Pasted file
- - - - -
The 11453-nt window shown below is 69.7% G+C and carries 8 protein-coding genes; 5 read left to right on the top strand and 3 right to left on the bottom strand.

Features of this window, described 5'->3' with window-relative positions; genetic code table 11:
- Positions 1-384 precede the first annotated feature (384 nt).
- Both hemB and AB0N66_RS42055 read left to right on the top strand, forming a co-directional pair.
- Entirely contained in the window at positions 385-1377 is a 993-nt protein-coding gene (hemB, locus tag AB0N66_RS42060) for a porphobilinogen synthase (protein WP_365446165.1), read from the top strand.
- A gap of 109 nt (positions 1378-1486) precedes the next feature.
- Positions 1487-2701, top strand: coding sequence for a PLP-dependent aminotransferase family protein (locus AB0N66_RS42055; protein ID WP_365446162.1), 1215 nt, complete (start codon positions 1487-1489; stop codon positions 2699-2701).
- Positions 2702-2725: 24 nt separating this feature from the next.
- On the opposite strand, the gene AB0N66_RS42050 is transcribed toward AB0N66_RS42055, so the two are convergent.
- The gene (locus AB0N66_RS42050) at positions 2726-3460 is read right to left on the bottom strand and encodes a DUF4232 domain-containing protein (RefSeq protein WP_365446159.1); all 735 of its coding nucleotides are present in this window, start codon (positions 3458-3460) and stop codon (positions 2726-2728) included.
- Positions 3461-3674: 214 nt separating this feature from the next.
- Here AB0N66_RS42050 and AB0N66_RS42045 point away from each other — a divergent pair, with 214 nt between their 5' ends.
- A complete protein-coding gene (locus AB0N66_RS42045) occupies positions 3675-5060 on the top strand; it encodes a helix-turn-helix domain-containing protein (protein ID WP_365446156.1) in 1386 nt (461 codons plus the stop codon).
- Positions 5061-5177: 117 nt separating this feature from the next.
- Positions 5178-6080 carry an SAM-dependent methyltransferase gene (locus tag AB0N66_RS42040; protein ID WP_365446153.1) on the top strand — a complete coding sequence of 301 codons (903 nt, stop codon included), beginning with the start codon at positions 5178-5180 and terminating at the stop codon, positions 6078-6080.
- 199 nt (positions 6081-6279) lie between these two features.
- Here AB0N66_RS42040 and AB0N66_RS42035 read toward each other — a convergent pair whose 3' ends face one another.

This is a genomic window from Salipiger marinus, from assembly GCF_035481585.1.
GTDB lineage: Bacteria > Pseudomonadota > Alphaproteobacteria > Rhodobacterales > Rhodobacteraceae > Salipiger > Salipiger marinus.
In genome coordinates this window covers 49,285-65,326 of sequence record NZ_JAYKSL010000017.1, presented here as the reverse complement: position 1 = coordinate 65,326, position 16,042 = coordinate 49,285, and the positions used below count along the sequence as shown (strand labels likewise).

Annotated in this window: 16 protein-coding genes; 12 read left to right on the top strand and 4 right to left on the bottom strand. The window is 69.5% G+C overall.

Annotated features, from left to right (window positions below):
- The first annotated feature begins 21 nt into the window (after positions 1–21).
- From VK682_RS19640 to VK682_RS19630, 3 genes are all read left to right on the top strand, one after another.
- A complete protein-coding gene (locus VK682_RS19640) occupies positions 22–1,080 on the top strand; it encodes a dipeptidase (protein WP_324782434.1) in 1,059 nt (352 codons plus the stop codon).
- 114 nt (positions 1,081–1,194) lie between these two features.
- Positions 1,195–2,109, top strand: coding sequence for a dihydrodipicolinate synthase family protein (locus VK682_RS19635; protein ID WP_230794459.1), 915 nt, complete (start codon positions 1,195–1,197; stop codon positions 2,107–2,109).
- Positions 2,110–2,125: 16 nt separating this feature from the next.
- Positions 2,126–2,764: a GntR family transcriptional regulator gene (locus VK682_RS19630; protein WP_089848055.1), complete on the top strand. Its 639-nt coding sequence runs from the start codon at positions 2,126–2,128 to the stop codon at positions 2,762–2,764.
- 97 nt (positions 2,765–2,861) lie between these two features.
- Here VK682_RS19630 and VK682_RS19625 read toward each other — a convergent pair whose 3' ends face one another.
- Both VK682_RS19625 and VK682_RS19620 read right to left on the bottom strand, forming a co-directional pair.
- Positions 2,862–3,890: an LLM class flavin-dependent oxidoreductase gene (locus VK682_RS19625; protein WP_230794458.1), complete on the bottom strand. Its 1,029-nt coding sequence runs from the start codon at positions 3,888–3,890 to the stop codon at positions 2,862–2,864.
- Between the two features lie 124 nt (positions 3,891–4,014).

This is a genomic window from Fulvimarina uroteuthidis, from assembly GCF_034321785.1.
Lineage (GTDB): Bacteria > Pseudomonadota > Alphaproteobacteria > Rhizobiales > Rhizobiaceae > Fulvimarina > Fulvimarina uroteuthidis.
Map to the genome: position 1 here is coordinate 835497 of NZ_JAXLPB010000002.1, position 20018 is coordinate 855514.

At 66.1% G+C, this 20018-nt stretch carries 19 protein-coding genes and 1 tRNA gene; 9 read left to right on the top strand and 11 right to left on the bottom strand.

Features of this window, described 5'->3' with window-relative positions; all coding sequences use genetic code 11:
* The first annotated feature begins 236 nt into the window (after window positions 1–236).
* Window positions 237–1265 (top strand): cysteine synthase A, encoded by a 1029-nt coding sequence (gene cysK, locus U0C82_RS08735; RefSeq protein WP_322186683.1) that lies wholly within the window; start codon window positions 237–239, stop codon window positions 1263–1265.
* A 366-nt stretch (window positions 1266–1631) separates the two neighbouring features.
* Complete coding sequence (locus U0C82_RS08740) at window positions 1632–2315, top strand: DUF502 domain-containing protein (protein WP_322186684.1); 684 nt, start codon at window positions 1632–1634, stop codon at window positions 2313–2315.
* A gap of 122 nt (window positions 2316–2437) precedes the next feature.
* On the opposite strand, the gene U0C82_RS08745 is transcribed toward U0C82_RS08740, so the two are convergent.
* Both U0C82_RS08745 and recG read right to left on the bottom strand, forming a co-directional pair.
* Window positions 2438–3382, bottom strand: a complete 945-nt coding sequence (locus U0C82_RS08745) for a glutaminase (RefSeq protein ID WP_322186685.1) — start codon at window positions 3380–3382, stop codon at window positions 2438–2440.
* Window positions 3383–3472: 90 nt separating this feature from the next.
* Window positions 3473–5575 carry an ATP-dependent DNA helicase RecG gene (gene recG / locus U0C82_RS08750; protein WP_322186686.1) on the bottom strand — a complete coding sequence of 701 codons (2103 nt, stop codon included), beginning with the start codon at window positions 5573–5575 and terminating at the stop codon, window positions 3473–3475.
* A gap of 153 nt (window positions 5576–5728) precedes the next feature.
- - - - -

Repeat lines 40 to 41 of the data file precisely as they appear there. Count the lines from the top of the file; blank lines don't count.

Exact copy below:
* The first annotated feature begins 236 nt into the window (after window positions 1–236).
* Window positions 237–1265 (top strand): cysteine synthase A, encoded by a 1029-nt coding sequence (gene cysK, locus U0C82_RS08735; RefSeq protein WP_322186683.1) that lies wholly within the window; start codon window positions 237–239, stop codon window positions 1263–1265.